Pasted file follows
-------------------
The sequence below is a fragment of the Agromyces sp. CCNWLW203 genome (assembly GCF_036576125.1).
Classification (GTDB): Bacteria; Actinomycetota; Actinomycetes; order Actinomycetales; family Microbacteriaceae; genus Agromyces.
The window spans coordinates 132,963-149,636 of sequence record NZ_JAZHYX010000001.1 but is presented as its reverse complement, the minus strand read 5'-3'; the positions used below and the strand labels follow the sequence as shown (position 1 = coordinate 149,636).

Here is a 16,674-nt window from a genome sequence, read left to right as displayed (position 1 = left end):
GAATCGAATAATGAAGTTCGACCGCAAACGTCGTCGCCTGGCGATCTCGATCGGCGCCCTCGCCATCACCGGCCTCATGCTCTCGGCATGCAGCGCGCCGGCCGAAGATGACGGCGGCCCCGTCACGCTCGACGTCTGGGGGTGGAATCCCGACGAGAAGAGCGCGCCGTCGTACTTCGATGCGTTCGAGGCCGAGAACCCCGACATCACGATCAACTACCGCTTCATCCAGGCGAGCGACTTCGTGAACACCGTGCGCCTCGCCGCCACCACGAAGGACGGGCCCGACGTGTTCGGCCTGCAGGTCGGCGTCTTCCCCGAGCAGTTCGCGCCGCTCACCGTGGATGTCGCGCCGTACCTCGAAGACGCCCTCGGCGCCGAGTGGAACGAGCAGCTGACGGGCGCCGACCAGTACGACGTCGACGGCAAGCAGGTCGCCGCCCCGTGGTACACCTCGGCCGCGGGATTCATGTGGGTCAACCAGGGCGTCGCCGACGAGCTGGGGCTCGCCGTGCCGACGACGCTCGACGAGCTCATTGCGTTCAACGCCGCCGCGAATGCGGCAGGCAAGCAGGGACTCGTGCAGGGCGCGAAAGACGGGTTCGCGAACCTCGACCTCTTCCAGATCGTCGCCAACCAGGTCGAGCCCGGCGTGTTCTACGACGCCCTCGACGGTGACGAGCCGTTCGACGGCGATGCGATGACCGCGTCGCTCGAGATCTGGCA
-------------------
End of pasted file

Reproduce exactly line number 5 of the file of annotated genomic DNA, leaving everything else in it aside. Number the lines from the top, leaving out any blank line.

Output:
GAATCGAATAATGAAGTTCGACCGCAAACGTCGTCGCCTGGCGATCTCGATCGGCGCCCTCGCCATCACCGGCCTCATGCTCTCGGCATGCAGCGCGCCGGCCGAAGATGACGGCGGCCCCGTCACGCTCGACGTCTGGGGGTGGAATCCCGACGAGAAGAGCGCGCCGTCGTACTTCGATGCGTTCGAGGCCGAGAACCCCGACATCACGATCAACTACCGCTTCATCCAGGCGAGCGACTTCGTGAACACCGTGCGCCTCGCCGCCACCACGAAGGACGGGCCCGACGTGTTCGGCCTGCAGGTCGGCGTCTTCCCCGAGCAGTTCGCGCCGCTCACCGTGGATGTCGCGCCGTACCTCGAAGACGCCCTCGGCGCCGAGTGGAACGAGCAGCTGACGGGCGCCGACCAGTACGACGTCGACGGCAAGCAGGTCGCCGCCCCGTGGTACACCTCGGCCGCGGGATTCATGTGGGTCAACCAGGGCGTCGCCGACGAGCTGGGGCTCGCCGTGCCGACGACGCTCGACGAGCTCATTGCGTTCAACGCCGCCGCGAATGCGGCAGGCAAGCAGGGACTCGTGCAGGGCGCGAAAGACGGGTTCGCGAACCTCGACCTCTTCCAGATCGTCGCCAACCAGGTCGAGCCCGGCGTGTTCTACGACGCCCTCGACGGTGACGAGCCGTTCGACGGCGATGCGATGACCGCGTCGCTCGAGATCTGGCA